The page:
ISSN (Print) - 0012-9976 | ISSN (Online) - 2349-8846

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Cauvery Award

The final order of the Cauvery Tribunal makes allocations of Cauvery waters to the four parties to the dispute, recommends proportionate adjustments in years of low rainfall, and proposes the establishment of a Cauvery Management Board for monitoring the implementation. There is no real basis for concern or dismay in any of the states. The allocation numbers have no great practical significance but what needs to be done is to arrive at an understanding on how water will be shared in distress years. What lies at the heart of this conflict is excessive demand by all the parties.


Cauvery Award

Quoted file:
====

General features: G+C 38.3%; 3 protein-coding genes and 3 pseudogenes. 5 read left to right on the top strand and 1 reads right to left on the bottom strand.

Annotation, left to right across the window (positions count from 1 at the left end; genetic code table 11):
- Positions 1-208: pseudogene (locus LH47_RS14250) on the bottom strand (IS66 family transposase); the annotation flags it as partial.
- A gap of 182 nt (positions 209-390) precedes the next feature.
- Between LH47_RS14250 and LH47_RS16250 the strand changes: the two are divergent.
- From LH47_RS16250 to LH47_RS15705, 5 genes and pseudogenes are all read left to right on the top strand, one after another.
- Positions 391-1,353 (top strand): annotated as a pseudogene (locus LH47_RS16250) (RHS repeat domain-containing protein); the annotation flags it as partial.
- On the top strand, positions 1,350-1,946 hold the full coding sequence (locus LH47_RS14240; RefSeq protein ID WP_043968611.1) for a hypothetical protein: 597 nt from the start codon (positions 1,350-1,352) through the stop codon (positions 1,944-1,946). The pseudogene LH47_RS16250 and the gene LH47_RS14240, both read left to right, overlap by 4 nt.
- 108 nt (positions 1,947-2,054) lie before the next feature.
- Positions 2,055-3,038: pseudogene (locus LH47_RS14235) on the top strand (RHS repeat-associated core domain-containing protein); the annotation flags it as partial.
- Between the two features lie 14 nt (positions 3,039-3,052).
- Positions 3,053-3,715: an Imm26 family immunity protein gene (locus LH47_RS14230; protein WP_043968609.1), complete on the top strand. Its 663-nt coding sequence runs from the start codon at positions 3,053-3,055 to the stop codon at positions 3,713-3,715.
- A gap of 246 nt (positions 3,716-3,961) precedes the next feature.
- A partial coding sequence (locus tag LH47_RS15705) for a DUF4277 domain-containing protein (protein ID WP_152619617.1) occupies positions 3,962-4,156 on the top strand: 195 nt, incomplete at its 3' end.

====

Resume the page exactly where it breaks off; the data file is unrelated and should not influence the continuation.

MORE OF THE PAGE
Economic and Political WeeklyFebruary 24, 2007640amendmentsto the Act made in 2002,neednot be examined over here. Sufficeit to say that in the Cauvery case, theadjudication process has been running atroubled course.Nature of the DisputeThe essence of the Cauvery dispute isa conflict of interests between a down-stream state (Tamil Nadu) which has a longhistory of irrigated agriculture and has inthe process been making substantial useof Cauvery waters, and an upstream state(Karnataka) which was a late starter inirrigation development but has been mak-ing rapid progress and has the advantageof being an upper riparian with greatercontrol over the waters. Kerala (an up-stream state with a relatively modestdemand for Cauvery waters) andPuducherry (the lowest riparian with avery small demand) have become partiesto this dispute. Any fair sharing wouldhave to provide for the legitimate interestsof all four parties. Unfortunately, drivenby the forces of party politics, the govern-ments of the two principal contending stateshave over the years generated and fosteredstrong chauvinistic sentiments among thegeneral public, which tend to limit their(the governments’) own freedom and flexi-bility. In both states the mention of Cauverywaters evokes a strong emotional response.The dispute has become (or has been madeto become) a major issue in electoralpolitics. In both states, all parties tend totake a strong stand on this issue, makingit risky for whichever party is in power togive the impression of being weak or offailing to protect the interests of the state.That was the reason why this disputebecame so intractable.Interim Order of 1991The interim order (IO) of 1991 was passedby the Tribunal in response to Tamil Nadu’splea that pending the completion of theadjudication process which might take time,there was a need for some assurance ofwater for irrigation in the Cauvery basinin the state. The IO was to the effect thatKarnataka should ensure an annual releaseof 205 thousand million cubic(tmc) feetof Cauvery waters to Tamil Nadu (of whichsix tmcft should go to Puducherry); italsolaid down a detailed monthlyscheduleof releases.We need not go into the chequered historyof the IO here, as the final order, once itis notified, will replace the IO. However,three points relating to it need to be noted.First, right from the beginning, Karnatakawas strongly resistant to the idea of imple-menting the IO, going to the extent oftrying to nullify it through an ordinance(which was declared unconstitutional bythe Supreme Court on a presidential ref-erence), and at a later stage even defyingthe Supreme Court and attracting chargesof contempt of court. Secondly, the IOcaused anger and dismay in Karnataka,and popular frenzy (partly engineered bysome elements) led to tragic violence andintroduced a new strain in the relationshipbetween Tamils and Kannadigas. Thatfrenzy died down after a while, and afragile calm came to prevail but the finalorder has now led to a similar response ofanger and dismay, though no violence hasbeen reported so far. We shall return tothis later. Thirdly, the question of imple-mentation of the IO, and of release ofwaters to save standing crops repeatedlywent to the Supreme Court in the 1990s.Without going into that interestingstory,itmay be noted that during thecourseof that process a political crisis-defusing body misleadingly called theCauvery River Authority was set up. It didnot prove to be very effective, and in anycase, it will cease to exist once the IOexpires with the coming into effect of thefinal order.The ‘Cauvery Family’The intractable nature of the dispute, theinability of the governments and the poli-ticians to rise above the calculus of partypolitics, and the eruption of violence in1992 led to the feeling that some kind ofa non-official initiative was necessary forpromoting understanding and exploringthe possibility of a settlement. In the early1990s, the late S Guhan, along with others,tried to organise meetings on the Cauveryissue under non-official auspices to pro-mote understanding between the two statesat the level of the people. After a promisingbeginning that initiative lost steam. Later,when interstate dissensions at the politicallevel on Cauvery were at their height in2001-02, the present writer wrote severalarticles strongly urging a civil societyinitiative to break the governmental log-jam; as a first step, he convened a smalland informal meeting at Bangalore at thehouse of the former chief justice ofKarnataka justice Nittor Srinivasa Rao(now, alas, no more). That was a meetingof intellectuals; what was needed was ameeting of farmers. The Madras Instituteof Development Studies, with the oldGuhan legacy in mind, were of a similarview, and S Janakarajan of that institutionundertook the exercise of bringing thefarmers of Tamil Nadu and Karnataka (thetwo principal contending states) together.This has had a measure of success. Thevery first meeting of around 100 farmersfrom both states (Chennai, April 2003),with some academics, engineers, NGOs,and media people associated, wascharacterised by a spirit of warmth, friend-liness and fraternity, and a concept of“Cauvery Family” emerged. There was ageneral recognition that the farmers of the“Cauvery Family” must live together inharmony and constructive cooperation, andmust learn to make the necessary adjust-ments. That spirit has continued to prevailin several further meetings that have sincetaken place in locations in both states. Thefarmers from either state have visited areasin the other state and have developed abetter mutual understanding of problemsand needs. Some mutual misperceptionshave been partially if not wholly removed.While a sharing agreement or a formulafor years of distress did not emerge out ofthe process, the warmth of the “family”relationship that has been established andthe spirit of goodwill and harmony thatcame to prevail among the farmers fromthe two states were very remarkable. Thiswas a considerable achievement but wemust now hope that the “Family” will beable to withstand the strains arising fromthe responses to the final order and con-tinue to play a useful role.Final OrderIn its final order, the tribunal has pro-ceeded on the basis of an annual availabil-ity of 740 tmcft in the Cauvery on a “50per cent dependability” basis (this will beexplained later). It has allocated this asfollows: Tamil Nadu 419, Karnataka 270,Kerala 30 and Puducherry 7. That leaves14 tmcft, out of which 10 is meant for“environmental protection”, and four repre-sents “the inevitable escapages into thesea”. Karnataka has to release 192 tmcftfrom Billigundulu out of which 10 tmcftare meant for environmental purposes.Thismeans that 182 tmcft are meant forTamil Nadu, which, together with the25tmcft that becomes available betweenBilligundulu and Mettur adds up to anavailability of 207 tmcft at Mettur. (The